Washington, D.C., December 7, 2017 – As the Trump Administration finalizes its National Security Strategy and the Senate Foreign Relations Committee looked to North Africa as the next frontier in the counterterrorism mission, a new Foundation for Defense of Democracies (FDD) report finds that Al-Qaeda in the Islamic Maghreb (AQIM) likely earns tens of millions of dollars each year from illicit activities, such as taxing West Africa’s booming trade in illegal drugs, as well human trafficking and the smuggling of contraband including arms and cigarettes.
“Al-Qaeda in the Islamic Maghreb: Financial Assessment” finds that AQIM once derived its resources primarily from the kidnapping of foreign nationals for multi-million dollar ransoms. However, extensive analysis of the group shows that AQIM has begun to rely more on its substantial smuggling networks across the Sahel and Sahara, leveraging tribal alliances and cooperation with other militant groups in the region.
Lead author Yaya J. Fanusie, a former CIA economic and counterterrorism analyst and now director of analysis at FDD’s Center on Sanctions and Illicit Finance, writes that the United States should continue its light-touch approach to the region by supporting French and West African forces, rather than assuming primary responsibility for the anti-AQIM mission. This strategy must include working alongside the UN to support funding efforts of the Group of Five (G5) Sahel joint force, which supplements the French-led forces on the ground. The U.S. should also commit to bolstering its intelligence resources dedicated to tracking AQIM and its partners, an effort that may facilitate the identification and sanctioning of transnational criminal organizations (TCOs) in West Africa.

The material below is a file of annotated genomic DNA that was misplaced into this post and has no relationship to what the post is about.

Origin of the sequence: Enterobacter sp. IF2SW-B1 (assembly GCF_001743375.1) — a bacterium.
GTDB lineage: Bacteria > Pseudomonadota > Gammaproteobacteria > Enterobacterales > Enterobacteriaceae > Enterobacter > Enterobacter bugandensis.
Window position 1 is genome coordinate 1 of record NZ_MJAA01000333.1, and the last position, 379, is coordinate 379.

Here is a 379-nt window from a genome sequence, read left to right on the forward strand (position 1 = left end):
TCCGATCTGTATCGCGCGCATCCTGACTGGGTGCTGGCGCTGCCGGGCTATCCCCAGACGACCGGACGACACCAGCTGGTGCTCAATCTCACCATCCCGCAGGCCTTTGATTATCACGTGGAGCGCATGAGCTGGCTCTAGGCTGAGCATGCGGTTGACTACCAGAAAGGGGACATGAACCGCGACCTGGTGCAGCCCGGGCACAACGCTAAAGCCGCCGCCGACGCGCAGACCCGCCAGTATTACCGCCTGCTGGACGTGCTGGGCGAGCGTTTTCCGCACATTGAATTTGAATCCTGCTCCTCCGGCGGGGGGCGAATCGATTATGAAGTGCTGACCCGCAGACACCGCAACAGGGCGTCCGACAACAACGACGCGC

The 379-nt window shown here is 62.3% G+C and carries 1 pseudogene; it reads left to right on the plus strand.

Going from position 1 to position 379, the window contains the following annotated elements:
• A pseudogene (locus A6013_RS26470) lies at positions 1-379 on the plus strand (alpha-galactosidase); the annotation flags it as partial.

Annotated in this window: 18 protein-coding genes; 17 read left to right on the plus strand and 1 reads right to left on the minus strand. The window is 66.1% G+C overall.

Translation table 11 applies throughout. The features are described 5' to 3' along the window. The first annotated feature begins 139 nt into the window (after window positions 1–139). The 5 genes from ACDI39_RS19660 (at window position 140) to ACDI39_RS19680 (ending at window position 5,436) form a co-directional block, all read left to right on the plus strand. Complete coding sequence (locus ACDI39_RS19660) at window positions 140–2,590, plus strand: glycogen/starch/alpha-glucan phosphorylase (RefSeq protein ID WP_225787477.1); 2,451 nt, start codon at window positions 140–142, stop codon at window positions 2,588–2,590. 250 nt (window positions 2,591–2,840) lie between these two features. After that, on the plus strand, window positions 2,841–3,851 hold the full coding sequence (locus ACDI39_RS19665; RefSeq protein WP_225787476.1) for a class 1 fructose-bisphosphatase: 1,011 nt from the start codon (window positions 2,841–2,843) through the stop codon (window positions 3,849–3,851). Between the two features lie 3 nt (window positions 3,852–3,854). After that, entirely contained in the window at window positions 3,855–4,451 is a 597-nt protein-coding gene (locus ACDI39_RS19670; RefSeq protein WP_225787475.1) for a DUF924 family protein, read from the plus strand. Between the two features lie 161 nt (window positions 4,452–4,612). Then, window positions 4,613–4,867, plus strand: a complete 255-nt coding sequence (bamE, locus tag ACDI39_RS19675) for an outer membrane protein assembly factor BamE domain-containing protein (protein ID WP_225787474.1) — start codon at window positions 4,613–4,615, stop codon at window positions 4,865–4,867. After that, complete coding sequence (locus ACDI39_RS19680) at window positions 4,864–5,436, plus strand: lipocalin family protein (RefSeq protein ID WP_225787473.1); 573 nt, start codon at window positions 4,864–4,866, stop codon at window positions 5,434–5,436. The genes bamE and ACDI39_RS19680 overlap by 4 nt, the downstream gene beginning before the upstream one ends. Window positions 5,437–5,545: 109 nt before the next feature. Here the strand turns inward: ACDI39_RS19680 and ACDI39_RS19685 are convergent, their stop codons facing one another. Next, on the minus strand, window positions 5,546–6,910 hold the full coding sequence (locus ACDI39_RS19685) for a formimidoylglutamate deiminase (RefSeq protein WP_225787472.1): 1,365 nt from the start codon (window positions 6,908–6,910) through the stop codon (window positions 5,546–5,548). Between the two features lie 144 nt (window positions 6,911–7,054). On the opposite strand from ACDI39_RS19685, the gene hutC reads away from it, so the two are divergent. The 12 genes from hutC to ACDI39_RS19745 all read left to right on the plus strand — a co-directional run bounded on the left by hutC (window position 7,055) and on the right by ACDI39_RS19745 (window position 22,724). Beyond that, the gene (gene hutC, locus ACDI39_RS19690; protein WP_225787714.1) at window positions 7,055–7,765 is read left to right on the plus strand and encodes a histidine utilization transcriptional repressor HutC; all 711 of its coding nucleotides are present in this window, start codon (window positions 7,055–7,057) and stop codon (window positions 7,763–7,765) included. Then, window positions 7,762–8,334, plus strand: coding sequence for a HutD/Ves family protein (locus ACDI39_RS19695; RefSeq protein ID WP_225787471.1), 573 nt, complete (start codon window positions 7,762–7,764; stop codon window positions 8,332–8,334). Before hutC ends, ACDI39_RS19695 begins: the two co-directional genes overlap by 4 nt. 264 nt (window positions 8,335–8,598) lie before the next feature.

“Al-Qaeda in the Islamic Maghreb: Financial Assessment” is the seventh part of “The Terror Finance Briefing Book,” produced by FDD’s Center on Sanctions and Illicit Finance (CSIF). The previous assessments include: “Islamic State: Financial Assessment,” “Boko Haram: Financial Assessment,” “Al-Qaeda’s Branch in Syria: Financial Assessment,” “Al-Shabaab: Financial Assessment,” “Al-Qaeda in the Arabian Peninsula Financial Assessment,” and “Hezbollah: Financial Assessment.” These assessments detail the key financial strengths and vulnerabilities of top terror groups, highlight possible “wildcard” scenarios which could impact future funding, and recommend specific actions the United States should take to disrupt them.
Each report is published with an appendix listing designated individuals and entities affiliated with the respective group.
When completed, “The Terror Finance Briefing Book” will be accompanied by CSIF’s Terrorism Designees Database. Until now, there has been no public database where researchers could quickly sort terrorism designees by nationality and organization.
The Foundation for Defense of Democracies (FDD) is a Washington, DC-based non-partisan policy institute focusing on foreign policy and national security. Visit our website at www.defenddemocracy.org and connect with us on Twitter, Facebook, and YouTube.